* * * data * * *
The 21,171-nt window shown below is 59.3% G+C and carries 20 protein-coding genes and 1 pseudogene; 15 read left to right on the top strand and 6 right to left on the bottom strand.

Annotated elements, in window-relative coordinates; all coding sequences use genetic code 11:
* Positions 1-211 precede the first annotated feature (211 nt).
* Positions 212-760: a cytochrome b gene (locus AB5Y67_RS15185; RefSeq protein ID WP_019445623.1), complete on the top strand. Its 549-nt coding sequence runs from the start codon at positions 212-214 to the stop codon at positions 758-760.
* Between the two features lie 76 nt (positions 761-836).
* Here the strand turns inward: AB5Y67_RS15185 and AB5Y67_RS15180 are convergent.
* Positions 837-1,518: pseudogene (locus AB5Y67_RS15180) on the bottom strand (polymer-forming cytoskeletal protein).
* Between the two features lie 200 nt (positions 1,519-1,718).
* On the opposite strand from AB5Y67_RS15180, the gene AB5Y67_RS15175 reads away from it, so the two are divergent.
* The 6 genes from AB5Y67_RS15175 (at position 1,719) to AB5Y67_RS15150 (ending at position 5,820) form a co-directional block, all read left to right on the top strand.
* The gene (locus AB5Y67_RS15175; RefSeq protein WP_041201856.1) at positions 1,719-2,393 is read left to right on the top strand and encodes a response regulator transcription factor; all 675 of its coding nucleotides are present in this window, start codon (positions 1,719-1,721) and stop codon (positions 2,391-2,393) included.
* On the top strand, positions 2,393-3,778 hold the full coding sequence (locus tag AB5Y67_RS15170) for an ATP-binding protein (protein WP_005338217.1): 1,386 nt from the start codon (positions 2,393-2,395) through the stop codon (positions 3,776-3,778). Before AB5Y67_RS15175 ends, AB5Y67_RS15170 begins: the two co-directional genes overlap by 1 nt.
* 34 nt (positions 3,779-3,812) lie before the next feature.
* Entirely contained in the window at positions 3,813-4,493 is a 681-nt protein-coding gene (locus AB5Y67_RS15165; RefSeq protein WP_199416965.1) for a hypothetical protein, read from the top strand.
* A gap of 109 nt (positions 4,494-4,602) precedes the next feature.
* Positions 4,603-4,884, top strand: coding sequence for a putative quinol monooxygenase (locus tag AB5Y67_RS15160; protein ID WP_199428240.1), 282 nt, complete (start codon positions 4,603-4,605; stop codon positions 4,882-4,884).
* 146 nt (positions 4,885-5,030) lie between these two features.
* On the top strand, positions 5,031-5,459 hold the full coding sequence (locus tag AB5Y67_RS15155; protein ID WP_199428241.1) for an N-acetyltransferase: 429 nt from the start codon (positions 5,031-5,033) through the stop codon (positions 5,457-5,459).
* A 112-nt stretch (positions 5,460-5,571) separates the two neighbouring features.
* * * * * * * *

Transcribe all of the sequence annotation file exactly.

The 21,171-nt window shown below is 59.3% G+C and carries 20 protein-coding genes and 1 pseudogene; 15 read left to right on the top strand and 6 right to left on the bottom strand.

Annotated elements, in window-relative coordinates; all coding sequences use genetic code 11:
* Positions 1-211 precede the first annotated feature (211 nt).
* Positions 212-760: a cytochrome b gene (locus AB5Y67_RS15185; RefSeq protein ID WP_019445623.1), complete on the top strand. Its 549-nt coding sequence runs from the start codon at positions 212-214 to the stop codon at positions 758-760.
* Between the two features lie 76 nt (positions 761-836).
* Here the strand turns inward: AB5Y67_RS15185 and AB5Y67_RS15180 are convergent.
* Positions 837-1,518: pseudogene (locus AB5Y67_RS15180) on the bottom strand (polymer-forming cytoskeletal protein).
* Between the two features lie 200 nt (positions 1,519-1,718).
* On the opposite strand from AB5Y67_RS15180, the gene AB5Y67_RS15175 reads away from it, so the two are divergent.
* The 6 genes from AB5Y67_RS15175 (at position 1,719) to AB5Y67_RS15150 (ending at position 5,820) form a co-directional block, all read left to right on the top strand.
* The gene (locus AB5Y67_RS15175; RefSeq protein WP_041201856.1) at positions 1,719-2,393 is read left to right on the top strand and encodes a response regulator transcription factor; all 675 of its coding nucleotides are present in this window, start codon (positions 1,719-1,721) and stop codon (positions 2,391-2,393) included.
* On the top strand, positions 2,393-3,778 hold the full coding sequence (locus tag AB5Y67_RS15170) for an ATP-binding protein (protein WP_005338217.1): 1,386 nt from the start codon (positions 2,393-2,395) through the stop codon (positions 3,776-3,778). Before AB5Y67_RS15175 ends, AB5Y67_RS15170 begins: the two co-directional genes overlap by 1 nt.
* 34 nt (positions 3,779-3,812) lie before the next feature.
* Entirely contained in the window at positions 3,813-4,493 is a 681-nt protein-coding gene (locus AB5Y67_RS15165; RefSeq protein WP_199416965.1) for a hypothetical protein, read from the top strand.
* A gap of 109 nt (positions 4,494-4,602) precedes the next feature.
* Positions 4,603-4,884, top strand: coding sequence for a putative quinol monooxygenase (locus tag AB5Y67_RS15160; protein ID WP_199428240.1), 282 nt, complete (start codon positions 4,603-4,605; stop codon positions 4,882-4,884).
* 146 nt (positions 4,885-5,030) lie between these two features.
* On the top strand, positions 5,031-5,459 hold the full coding sequence (locus tag AB5Y67_RS15155; protein ID WP_199428241.1) for an N-acetyltransferase: 429 nt from the start codon (positions 5,031-5,033) through the stop codon (positions 5,457-5,459).
* A 112-nt stretch (positions 5,460-5,571) separates the two neighbouring features.